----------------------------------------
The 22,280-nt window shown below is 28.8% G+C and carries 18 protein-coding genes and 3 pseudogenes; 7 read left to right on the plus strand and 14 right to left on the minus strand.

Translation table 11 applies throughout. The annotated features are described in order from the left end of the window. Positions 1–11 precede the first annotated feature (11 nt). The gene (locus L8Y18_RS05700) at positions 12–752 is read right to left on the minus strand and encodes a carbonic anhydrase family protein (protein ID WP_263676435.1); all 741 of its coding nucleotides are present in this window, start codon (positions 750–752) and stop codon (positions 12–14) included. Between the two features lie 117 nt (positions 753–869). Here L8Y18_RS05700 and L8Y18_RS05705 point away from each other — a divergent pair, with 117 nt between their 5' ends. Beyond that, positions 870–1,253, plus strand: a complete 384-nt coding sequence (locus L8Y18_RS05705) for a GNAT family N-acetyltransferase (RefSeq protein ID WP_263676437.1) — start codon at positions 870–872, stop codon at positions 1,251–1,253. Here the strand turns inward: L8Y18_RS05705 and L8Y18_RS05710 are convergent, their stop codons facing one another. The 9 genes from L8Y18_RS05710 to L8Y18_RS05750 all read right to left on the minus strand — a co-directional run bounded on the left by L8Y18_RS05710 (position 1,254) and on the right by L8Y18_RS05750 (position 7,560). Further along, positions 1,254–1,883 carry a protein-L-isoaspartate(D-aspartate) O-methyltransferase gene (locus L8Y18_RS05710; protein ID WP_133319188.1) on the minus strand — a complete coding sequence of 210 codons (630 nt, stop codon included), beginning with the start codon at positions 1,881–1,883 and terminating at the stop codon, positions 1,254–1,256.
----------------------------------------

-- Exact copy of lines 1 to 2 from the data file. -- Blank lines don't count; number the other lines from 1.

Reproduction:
The 22,280-nt window shown below is 28.8% G+C and carries 18 protein-coding genes and 3 pseudogenes; 7 read left to right on the plus strand and 14 right to left on the minus strand.

Translation table 11 applies throughout. The annotated features are described in order from the left end of the window. Positions 1–11 precede the first annotated feature (11 nt). The gene (locus L8Y18_RS05700) at positions 12–752 is read right to left on the minus strand and encodes a carbonic anhydrase family protein (protein ID WP_263676435.1); all 741 of its coding nucleotides are present in this window, start codon (positions 750–752) and stop codon (positions 12–14) included. Between the two features lie 117 nt (positions 753–869). Here L8Y18_RS05700 and L8Y18_RS05705 point away from each other — a divergent pair, with 117 nt between their 5' ends. Beyond that, positions 870–1,253, plus strand: a complete 384-nt coding sequence (locus L8Y18_RS05705) for a GNAT family N-acetyltransferase (RefSeq protein ID WP_263676437.1) — start codon at positions 870–872, stop codon at positions 1,251–1,253. Here the strand turns inward: L8Y18_RS05705 and L8Y18_RS05710 are convergent, their stop codons facing one another. The 9 genes from L8Y18_RS05710 to L8Y18_RS05750 all read right to left on the minus strand — a co-directional run bounded on the left by L8Y18_RS05710 (position 1,254) and on the right by L8Y18_RS05750 (position 7,560). Further along, positions 1,254–1,883 carry a protein-L-isoaspartate(D-aspartate) O-methyltransferase gene (locus L8Y18_RS05710; protein ID WP_133319188.1) on the minus strand — a complete coding sequence of 210 codons (630 nt, stop codon included), beginning with the start codon at positions 1,881–1,883 and terminating at the stop codon, positions 1,254–1,256.